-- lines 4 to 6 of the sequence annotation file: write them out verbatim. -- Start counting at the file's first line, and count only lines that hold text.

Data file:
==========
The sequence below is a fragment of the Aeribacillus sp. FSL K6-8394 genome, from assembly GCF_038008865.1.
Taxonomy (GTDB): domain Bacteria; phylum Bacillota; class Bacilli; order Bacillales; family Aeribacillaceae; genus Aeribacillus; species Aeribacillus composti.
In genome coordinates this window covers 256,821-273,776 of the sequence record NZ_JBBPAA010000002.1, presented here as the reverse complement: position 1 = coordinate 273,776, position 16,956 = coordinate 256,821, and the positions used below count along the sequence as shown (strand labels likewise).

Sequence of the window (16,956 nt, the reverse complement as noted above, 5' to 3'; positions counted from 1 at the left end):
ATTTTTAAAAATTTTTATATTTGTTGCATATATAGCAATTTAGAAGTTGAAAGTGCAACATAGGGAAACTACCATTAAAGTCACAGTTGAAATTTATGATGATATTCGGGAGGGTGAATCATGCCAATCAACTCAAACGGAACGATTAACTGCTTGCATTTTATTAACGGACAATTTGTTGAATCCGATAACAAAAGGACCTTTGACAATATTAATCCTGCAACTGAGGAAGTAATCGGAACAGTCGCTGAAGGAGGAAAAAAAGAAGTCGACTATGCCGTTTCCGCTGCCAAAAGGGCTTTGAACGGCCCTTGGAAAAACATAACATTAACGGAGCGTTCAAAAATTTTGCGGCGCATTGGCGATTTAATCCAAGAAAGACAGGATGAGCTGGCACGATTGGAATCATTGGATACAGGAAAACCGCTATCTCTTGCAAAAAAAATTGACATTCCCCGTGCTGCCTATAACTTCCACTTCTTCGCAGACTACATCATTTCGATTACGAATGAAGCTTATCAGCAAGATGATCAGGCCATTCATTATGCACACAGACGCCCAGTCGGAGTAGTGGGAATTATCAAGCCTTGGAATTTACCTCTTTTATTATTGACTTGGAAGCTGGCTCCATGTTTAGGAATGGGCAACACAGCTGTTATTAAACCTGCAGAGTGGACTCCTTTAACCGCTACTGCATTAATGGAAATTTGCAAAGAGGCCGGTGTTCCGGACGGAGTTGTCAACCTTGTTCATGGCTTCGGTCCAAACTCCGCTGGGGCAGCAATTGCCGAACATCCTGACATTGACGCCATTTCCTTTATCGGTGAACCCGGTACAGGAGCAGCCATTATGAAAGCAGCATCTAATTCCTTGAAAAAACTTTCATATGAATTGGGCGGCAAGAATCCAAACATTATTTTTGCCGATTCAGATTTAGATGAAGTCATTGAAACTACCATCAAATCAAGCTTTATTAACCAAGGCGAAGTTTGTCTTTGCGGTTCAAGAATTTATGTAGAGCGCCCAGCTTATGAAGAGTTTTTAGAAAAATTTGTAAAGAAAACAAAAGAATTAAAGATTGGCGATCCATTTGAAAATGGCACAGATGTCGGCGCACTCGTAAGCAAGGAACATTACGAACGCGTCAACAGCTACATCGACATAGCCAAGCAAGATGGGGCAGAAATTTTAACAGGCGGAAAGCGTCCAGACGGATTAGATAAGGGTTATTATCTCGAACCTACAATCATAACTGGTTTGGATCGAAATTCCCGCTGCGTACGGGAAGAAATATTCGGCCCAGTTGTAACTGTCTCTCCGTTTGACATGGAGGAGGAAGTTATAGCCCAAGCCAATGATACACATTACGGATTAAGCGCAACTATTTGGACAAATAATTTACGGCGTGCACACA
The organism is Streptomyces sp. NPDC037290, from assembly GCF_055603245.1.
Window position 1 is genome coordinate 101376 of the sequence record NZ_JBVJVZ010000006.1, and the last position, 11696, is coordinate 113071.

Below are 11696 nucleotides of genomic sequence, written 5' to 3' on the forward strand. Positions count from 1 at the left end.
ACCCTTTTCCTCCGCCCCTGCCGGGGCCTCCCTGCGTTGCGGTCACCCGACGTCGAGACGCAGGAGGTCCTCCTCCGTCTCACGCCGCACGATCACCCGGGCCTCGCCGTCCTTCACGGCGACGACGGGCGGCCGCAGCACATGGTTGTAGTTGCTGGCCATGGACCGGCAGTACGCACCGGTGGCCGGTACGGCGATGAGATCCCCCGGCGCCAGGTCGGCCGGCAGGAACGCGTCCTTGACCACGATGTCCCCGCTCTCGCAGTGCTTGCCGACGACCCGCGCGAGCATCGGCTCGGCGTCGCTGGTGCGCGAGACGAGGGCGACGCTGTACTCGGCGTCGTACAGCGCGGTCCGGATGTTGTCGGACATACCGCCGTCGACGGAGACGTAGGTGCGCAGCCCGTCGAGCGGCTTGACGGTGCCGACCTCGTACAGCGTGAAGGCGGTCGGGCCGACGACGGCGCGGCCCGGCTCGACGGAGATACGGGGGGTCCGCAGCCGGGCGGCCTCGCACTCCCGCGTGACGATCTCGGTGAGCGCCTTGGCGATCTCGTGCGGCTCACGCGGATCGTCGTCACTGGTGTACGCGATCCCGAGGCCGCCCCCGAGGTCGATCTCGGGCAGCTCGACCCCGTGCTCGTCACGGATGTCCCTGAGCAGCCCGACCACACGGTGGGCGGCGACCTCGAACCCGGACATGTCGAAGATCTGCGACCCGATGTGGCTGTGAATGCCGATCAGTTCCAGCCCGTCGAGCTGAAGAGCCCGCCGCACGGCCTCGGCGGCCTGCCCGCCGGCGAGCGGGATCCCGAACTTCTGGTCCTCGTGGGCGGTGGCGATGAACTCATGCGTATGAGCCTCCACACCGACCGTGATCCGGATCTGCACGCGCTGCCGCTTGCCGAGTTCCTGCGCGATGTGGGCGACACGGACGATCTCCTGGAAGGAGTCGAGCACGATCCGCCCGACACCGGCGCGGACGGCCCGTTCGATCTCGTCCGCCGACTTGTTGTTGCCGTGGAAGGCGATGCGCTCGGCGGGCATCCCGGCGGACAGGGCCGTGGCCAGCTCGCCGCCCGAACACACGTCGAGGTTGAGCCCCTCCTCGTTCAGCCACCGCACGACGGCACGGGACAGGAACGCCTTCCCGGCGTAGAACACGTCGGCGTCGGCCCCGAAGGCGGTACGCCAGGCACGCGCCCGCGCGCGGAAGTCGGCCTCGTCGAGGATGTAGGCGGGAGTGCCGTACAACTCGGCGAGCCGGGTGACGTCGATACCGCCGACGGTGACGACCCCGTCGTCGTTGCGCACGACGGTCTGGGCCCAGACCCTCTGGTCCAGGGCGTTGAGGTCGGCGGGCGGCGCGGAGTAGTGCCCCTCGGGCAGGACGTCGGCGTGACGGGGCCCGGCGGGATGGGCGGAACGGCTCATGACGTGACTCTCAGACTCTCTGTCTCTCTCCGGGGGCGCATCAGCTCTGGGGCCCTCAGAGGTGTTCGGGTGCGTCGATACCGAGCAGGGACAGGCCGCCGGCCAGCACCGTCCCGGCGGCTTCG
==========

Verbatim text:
Sequence of the window (16,956 nt, the reverse complement as noted above, 5' to 3'; positions counted from 1 at the left end):
ATTTTTAAAAATTTTTATATTTGTTGCATATATAGCAATTTAGAAGTTGAAAGTGCAACATAGGGAAACTACCATTAAAGTCACAGTTGAAATTTATGATGATATTCGGGAGGGTGAATCATGCCAATCAACTCAAACGGAACGATTAACTGCTTGCATTTTATTAACGGACAATTTGTTGAATCCGATAACAAAAGGACCTTTGACAATATTAATCCTGCAACTGAGGAAGTAATCGGAACAGTCGCTGAAGGAGGAAAAAAAGAAGTCGACTATGCCGTTTCCGCTGCCAAAAGGGCTTTGAACGGCCCTTGGAAAAACATAACATTAACGGAGCGTTCAAAAATTTTGCGGCGCATTGGCGATTTAATCCAAGAAAGACAGGATGAGCTGGCACGATTGGAATCATTGGATACAGGAAAACCGCTATCTCTTGCAAAAAAAATTGACATTCCCCGTGCTGCCTATAACTTCCACTTCTTCGCAGACTACATCATTTCGATTACGAATGAAGCTTATCAGCAAGATGATCAGGCCATTCATTATGCACACAGACGCCCAGTCGGAGTAGTGGGAATTATCAAGCCTTGGAATTTACCTCTTTTATTATTGACTTGGAAGCTGGCTCCATGTTTAGGAATGGGCAACACAGCTGTTATTAAACCTGCAGAGTGGACTCCTTTAACCGCTACTGCATTAATGGAAATTTGCAAAGAGGCCGGTGTTCCGGACGGAGTTGTCAACCTTGTTCATGGCTTCGGTCCAAACTCCGCTGGGGCAGCAATTGCCGAACATCCTGACATTGACGCCATTTCCTTTATCGGTGAACCCGGTACAGGAGCAGCCATTATGAAAGCAGCATCTAATTCCTTGAAAAAACTTTCATATGAATTGGGCGGCAAGAATCCAAACATTATTTTTGCCGATTCAGATTTAGATGAAGTCATTGAAACTACCATCAAATCAAGCTTTATTAACCAAGGCGAAGTTTGTCTTTGCGGTTCAAGAATTTATGTAGAGCGCCCAGCTTATGAAGAGTTTTTAGAAAAATTTGTAAAGAAAACAAAAGAATTAAAGATTGGCGATCCATTTGAAAATGGCACAGATGTCGGCGCACTCGTAAGCAAGGAACATTACGAACGCGTCAACAGCTACATCGACATAGCCAAGCAAGATGGGGCAGAAATTTTAACAGGCGGAAAGCGTCCAGACGGATTAGATAAGGGTTATTATCTCGAACCTACAATCATAACTGGTTTGGATCGAAATTCCCGCTGCGTACGGGAAGAAATATTCGGCCCAGTTGTAACTGTCTCTCCGTTTGACATGGAGGAGGAAGTTATAGCCCAAGCCAATGATACACATTACGGATTAAGCGCAACTATTTGGACAAATAATTTACGGCGTGCACACA
The organism is Streptomyces sp. NPDC037290, from assembly GCF_055603245.1.